How to set up a Debug Development Build

Josh Engebretson edited this page Jan 11, 2017 · 27 revisions

Introduction

Atomic development builds can be used to work on the Atomic Game Engine itself as well as debug Atomic C++ projects.

If you're primarily interested in trying out or testing the latest features, please see Building Atomic The Quick and Easy Way for a simpler method to compiling the engine.

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Clone the repository (for all platforms)

Before we can build the engine, we need to clone the repository recursively. To do this, you must have git installed. To clone the repository, use this command:

git clone --recursive https://github.com/AtomicGameEngine/AtomicGameEngine

Setting up a development build with Visual Studio

Install Visual Studio

You may either install Visual Studio 2015 or 2017 - they can both be downloaded from https://www.visualstudio.com/downloads/.

  • Make sure to install the C++ compiler and optionally the C# tools and Xamarin for mobile development

  • For VS2015, you also need CMake installed which can be downloaded from https://cmake.org/download/. In the installer, make sure you allow it to add itself to PATH

Configure the project

Open cmd and change directory to the root of the repository you just pulled down:

cd C:\Users\User\path_to_repository

Now, type in CMake_VS2015.bat or CMake_VS2017.bat depending on the version of Visual Studio you have.

When it's finished, it'll have created a new folder for you in the same location as the root repository folder. From here, open Atomic.sln with Visual Studio.

Once the solution is prepared for you, set AtomicEditor as the startup project.

Build the solution by navigating to Build > Build Solution or using F6.

Start debugging
Once the build is complete, open the source file you want to debug and set a breakpoint by clicking on a line of code in the left gutter.

Now, you can start debugging the project by navigating to Debug > Start Debugging or using F5.

Visual Studio should now start debugging the engine. Once the breakpoint has been hit, you'll be able to inspect variables and view the callstack.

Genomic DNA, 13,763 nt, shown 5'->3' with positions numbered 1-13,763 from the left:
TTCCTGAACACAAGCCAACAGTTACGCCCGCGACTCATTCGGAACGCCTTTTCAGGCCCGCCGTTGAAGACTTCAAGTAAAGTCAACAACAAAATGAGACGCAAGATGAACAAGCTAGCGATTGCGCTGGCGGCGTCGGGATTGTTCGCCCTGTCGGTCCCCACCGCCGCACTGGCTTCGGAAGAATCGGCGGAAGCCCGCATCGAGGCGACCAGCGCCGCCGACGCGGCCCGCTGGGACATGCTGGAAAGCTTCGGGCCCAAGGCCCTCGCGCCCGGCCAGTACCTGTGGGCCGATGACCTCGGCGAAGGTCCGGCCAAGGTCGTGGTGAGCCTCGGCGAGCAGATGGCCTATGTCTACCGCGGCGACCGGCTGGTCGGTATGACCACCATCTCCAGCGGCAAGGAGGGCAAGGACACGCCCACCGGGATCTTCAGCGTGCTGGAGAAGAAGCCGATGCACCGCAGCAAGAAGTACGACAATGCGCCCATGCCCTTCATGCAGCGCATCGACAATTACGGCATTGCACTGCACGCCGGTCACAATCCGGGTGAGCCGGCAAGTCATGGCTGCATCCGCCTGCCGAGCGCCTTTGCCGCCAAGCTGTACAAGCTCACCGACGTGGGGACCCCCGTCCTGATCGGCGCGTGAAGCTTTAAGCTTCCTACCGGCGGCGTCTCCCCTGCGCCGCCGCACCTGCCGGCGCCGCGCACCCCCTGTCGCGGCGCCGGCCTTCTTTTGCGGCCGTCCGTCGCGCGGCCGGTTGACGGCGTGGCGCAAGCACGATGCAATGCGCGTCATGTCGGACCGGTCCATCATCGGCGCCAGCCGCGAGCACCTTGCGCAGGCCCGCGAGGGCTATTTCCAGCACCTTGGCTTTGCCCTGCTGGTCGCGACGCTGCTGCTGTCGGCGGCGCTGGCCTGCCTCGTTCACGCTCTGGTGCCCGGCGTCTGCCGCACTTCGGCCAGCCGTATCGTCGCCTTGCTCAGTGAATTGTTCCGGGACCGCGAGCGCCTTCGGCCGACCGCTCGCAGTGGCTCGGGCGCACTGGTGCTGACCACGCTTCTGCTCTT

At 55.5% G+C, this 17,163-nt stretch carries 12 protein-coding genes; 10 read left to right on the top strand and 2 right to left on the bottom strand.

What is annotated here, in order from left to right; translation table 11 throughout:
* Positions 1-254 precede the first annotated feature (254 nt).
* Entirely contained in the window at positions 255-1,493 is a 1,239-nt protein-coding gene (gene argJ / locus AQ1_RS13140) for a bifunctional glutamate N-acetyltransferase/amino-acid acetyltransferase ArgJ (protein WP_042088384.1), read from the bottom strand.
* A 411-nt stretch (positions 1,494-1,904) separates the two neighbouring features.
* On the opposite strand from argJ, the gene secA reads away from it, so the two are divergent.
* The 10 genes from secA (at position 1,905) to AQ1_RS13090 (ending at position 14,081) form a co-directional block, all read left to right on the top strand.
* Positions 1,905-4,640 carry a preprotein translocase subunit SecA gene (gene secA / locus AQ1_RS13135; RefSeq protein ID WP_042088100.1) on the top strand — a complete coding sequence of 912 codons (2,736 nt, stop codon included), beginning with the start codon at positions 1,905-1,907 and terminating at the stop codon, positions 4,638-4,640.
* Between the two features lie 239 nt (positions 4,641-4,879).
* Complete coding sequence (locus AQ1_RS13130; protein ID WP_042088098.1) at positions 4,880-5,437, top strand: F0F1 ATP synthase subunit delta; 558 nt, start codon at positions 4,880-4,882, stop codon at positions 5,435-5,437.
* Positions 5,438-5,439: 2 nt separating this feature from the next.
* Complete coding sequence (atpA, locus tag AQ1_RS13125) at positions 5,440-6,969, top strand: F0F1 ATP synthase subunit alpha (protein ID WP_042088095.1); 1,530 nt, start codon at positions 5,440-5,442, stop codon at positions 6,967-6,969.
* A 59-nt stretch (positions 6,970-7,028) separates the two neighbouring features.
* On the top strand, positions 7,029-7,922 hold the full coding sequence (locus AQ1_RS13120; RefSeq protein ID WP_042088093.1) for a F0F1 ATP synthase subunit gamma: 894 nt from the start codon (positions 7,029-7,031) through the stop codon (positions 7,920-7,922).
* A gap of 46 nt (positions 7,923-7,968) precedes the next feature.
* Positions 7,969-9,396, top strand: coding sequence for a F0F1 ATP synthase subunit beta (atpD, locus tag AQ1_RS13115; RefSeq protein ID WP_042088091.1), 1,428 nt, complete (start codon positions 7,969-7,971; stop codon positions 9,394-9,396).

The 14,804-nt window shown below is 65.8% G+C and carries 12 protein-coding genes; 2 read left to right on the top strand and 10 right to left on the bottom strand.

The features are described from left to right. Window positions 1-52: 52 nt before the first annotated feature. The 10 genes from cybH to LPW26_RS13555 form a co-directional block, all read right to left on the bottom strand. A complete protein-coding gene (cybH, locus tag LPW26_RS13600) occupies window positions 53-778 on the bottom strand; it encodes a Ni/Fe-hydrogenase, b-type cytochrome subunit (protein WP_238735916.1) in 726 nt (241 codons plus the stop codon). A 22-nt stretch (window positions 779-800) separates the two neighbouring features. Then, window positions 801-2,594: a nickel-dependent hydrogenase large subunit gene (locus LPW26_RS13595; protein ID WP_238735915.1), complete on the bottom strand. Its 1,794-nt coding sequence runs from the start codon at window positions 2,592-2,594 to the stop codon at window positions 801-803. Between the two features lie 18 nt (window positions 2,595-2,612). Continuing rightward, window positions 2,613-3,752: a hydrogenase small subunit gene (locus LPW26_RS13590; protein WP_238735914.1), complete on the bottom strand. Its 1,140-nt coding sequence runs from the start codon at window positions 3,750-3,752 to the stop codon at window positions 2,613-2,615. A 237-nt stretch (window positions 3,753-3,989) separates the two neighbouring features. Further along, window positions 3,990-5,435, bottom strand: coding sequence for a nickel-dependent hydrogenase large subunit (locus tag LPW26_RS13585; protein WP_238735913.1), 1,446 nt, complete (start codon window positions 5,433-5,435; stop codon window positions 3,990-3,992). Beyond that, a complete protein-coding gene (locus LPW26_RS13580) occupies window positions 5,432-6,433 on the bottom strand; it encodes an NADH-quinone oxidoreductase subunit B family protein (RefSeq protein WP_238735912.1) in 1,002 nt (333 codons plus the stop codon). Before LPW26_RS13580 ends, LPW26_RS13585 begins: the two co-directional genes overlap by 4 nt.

Debugging a C++ Atomic Project

You can also debug an Atomic project by launching the editor in player mode. To do so, navigate to the project properties and add the --player and --project flag followed by the absolute path to your project. Ensure that you have loaded the project at least once into the editor first, to generate the cache.


Setting up a development build with QtCreator

These instructions can be used to setup a development build on macOS and Linux.

Install QtCreator
First, install QtCreator, which can be downloaded from https://www.qt.io/download/. (You may install it without a runtime, since it won't be necessary in this case)

Configure the project

Open QtCreator and select File > Open File or Project.

Navigate to the root of the repository you just pulled down, and open CMakeLists.txt.

At this point, leave everything as-is and click Configure Project.
Wait until QtCreator is finished setting up the project for you. Now, in order to speed up compilation time, navigate to Project > Build Steps and add the -j4 argument.

Start debugging
Select Debug and choose Atomic Editor in the lower left of QtCreator.

Build the project by navigating to Build > Build All or using CMD/CTRL + SHIFT + B.
Navigate to whatever file you'd like to debug and create a breakpoint by clicking a line of code in the left gutter.
Finally, you can start debugging the engine by navigating to Debug > Start Debugging or using F5.

QTCreator should start debugging for you, and once the breakpoint has been hit, you will be able to inspect variables and view the callstack.

Debugging a C++ Atomic Project

You can also debug an Atomic project by launching the editor in player mode. To do so, select the Project tab on the left and under the Run settings, add the --player and --project flag followed by the absolute path to your project. Ensure that you have loaded the project at least once into the editor first, to generate the cache.